Mayor announces additional £60m to bankroll MPS officer numbers against cuts

London’s mayor has put “policing before business” with a long-term injection of hundreds of millions of pounds in a rolling programme of funding designed to reduce the impact of Government cuts to Metropolitan Police Service (MPS) budgets.

Feb 14, 2018
By Adam Button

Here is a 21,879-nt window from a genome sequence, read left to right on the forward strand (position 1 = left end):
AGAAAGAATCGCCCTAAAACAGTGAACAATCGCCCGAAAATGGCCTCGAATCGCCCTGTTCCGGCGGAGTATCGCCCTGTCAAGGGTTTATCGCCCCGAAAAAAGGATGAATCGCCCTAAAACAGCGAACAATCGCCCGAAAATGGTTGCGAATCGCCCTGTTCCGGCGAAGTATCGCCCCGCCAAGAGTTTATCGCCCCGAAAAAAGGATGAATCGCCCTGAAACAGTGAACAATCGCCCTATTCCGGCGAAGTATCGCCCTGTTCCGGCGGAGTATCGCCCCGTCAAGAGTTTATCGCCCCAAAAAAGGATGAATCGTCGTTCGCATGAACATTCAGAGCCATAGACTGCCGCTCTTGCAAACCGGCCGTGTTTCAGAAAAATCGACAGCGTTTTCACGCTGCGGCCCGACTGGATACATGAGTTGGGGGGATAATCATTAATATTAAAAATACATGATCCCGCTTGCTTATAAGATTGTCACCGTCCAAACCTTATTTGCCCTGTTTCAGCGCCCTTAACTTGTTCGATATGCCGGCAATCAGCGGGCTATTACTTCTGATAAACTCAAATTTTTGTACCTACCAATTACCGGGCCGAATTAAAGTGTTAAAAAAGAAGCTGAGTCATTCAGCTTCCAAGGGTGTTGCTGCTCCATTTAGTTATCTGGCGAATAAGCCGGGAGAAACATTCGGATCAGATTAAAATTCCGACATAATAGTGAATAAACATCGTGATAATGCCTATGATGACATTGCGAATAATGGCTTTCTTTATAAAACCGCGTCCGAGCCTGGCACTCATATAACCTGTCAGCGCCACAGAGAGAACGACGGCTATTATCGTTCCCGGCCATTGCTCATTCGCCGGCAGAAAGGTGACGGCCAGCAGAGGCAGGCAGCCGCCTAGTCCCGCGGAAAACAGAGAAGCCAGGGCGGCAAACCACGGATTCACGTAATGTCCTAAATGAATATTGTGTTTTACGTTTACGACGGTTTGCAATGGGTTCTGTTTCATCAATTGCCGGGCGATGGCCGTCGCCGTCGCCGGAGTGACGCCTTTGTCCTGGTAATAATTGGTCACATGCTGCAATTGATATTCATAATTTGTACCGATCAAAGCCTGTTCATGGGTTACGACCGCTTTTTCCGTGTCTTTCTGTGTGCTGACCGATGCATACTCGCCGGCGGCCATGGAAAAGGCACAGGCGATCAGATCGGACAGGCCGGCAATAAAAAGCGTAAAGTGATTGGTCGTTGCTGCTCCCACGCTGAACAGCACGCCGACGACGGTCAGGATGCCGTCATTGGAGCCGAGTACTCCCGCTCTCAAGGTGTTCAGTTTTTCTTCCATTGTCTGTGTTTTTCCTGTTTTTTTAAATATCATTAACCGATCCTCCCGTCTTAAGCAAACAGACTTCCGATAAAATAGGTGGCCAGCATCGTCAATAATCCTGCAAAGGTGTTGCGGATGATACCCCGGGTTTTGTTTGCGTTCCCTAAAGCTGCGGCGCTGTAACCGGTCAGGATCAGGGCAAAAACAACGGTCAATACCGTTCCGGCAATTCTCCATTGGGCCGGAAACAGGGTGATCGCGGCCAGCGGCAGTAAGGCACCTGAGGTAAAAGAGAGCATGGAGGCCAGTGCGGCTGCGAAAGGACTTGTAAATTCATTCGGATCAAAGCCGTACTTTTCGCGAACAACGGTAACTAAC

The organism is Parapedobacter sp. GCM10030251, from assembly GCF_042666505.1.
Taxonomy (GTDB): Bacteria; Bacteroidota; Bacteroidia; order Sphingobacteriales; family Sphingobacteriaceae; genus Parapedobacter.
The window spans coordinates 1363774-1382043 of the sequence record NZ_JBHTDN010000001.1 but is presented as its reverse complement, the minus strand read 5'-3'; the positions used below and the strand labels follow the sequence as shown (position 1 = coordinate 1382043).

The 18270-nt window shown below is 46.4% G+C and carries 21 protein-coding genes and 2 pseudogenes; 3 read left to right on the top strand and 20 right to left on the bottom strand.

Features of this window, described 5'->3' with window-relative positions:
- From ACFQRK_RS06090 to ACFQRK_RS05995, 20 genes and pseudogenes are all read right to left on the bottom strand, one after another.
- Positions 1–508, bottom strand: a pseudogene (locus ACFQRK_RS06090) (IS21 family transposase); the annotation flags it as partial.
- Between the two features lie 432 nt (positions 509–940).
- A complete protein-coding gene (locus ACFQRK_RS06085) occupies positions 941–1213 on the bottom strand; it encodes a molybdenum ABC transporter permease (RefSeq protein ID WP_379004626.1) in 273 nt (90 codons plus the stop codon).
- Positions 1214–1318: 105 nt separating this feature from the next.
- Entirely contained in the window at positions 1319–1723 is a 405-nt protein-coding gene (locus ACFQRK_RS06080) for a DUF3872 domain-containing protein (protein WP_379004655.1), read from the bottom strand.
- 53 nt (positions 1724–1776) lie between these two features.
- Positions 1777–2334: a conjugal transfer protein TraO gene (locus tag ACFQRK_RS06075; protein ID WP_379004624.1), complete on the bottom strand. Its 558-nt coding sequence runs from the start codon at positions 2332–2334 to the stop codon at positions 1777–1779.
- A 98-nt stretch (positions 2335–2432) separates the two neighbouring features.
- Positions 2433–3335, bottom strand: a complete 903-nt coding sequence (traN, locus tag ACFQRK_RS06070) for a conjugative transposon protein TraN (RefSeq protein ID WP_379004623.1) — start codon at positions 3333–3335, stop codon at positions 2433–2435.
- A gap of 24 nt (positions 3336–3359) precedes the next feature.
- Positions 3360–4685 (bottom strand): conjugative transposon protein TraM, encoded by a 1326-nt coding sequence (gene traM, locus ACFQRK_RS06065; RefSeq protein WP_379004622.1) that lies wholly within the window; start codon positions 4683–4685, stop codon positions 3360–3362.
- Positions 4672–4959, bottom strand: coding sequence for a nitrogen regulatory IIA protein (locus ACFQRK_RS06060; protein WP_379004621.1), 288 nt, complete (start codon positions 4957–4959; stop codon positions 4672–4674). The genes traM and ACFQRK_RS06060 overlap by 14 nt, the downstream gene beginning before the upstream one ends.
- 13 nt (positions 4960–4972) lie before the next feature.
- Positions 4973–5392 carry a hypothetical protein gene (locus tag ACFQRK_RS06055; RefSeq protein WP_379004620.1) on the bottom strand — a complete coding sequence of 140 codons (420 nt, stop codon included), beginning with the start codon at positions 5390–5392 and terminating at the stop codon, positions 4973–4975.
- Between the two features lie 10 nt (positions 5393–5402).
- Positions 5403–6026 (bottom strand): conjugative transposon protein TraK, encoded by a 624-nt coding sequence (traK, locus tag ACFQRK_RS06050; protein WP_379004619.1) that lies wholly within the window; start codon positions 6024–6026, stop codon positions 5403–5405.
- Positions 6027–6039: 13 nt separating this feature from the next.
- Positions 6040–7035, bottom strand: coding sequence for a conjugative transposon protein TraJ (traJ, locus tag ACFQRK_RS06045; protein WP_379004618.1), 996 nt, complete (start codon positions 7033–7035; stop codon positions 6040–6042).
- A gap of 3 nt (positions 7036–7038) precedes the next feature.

London’s mayor has put “policing before business” with a long-term injection of hundreds of millions of pounds in a rolling programme of funding designed to reduce the impact of Government cuts to Metropolitan Police Service (MPS) budgets. Sadiq Khan says the safety of Londoners “must come first”. By diverting an annual £60 million away from the capital’s transport and economic development initiatives, it will allow the force to fund “an extra 1,000 police officers than would otherwise be affordable” from 2019/20. But he warns that despite extra investment, the MPS will still be “severely stretched” and additional savings are still needed. The MPS welcomed the news at a time of “strain on policing” – admitting the bankrolling would enable the force to recruit 3,000 Londoners as new officers over the next 12 months, in addition to about a 1,000 specialist staff roles. Government spending cuts has meant that since 2010/11 the MPS’s general grant funding has fallen by more than £700 million, or nearly 40 per cent in real terms, on a like-for-like basis. This has meant it had to find more than £600 million of savings and led to the loss of a third of police staff posts – down from 14,330 to 9,985,?two-thirds of police community support officer posts – down from 4,607 to 1,591,?as well as 114 police station front counters and 120 police buildings. The Mayor has repeatedly warned that with further savings needed, the MPS is running out of options and that?police officer numbers in the capital could fall significantly below 30,000 before 2021 – a dangerous low which presents a “failing by the Government in its primary duty to ensure the safety and security of the public”. ? Months of calls for additional Government funding were answered by ministers instead allowing the Mayor and police and crime commissioners outside the capital to raise extra money via the council tax precept, a move described as “regressive” by Mr Khan. However ministers have been clear that they believe the MPS is “the best resourced police force in the country” and “has the resources it needs.” In December, Policing and Fire Services Minister Nick Hurd told MPs: “If the Mayor, as the policing and crime commissioner, disagrees with that, he has his own resources to contribute as well, which he has been very reluctant to do.” Mr Hurd also said the Mayor should stop “sitting in his bunker writing letters asking for more money” and to take advantage of “the opportunities for greater efficiency” which will help the Met balance its books. On Wednesday (February 14), the Mayor`s Office for Policing and Crime (MOPAC) announced the new measures were designed to halt the slide below the benchmark figure of 30,000 officers. The MOPAC statement said: “The Mayor will do all he can to avoid this happening.??So from 2019/20, he will invest an additional £59 million annually to support an extra 1,000 police officers than would otherwise be affordable by using income raised from business rates. “This will help avoid falling officer numbers at this crucial time. But as funding pressures mount officer numbers are still expected to fall below 30,000 in 2021. “This is money that would ordinarily be spent on supporting non-police services, such as transport and economic development. “The Mayor has decided that keeping Londoners as safe as possible must come first.? “So with the Government still refusing to act in the face of recorded violent crime increasing across the country, he is taking the unusual step of channelling substantial funding from business rates to the Met.” In the next 12 months, the Mayor will invest an additional £55 million in the MPS – so the force does not have to borrow the amount previously planned for investing in police buildings and new technology. A further £5 million will fund the first extra officers as the MPS’s recruitment drive begins. As a result of not needing to borrow this money, the MPS will also save £3.3 million of capital financing costs

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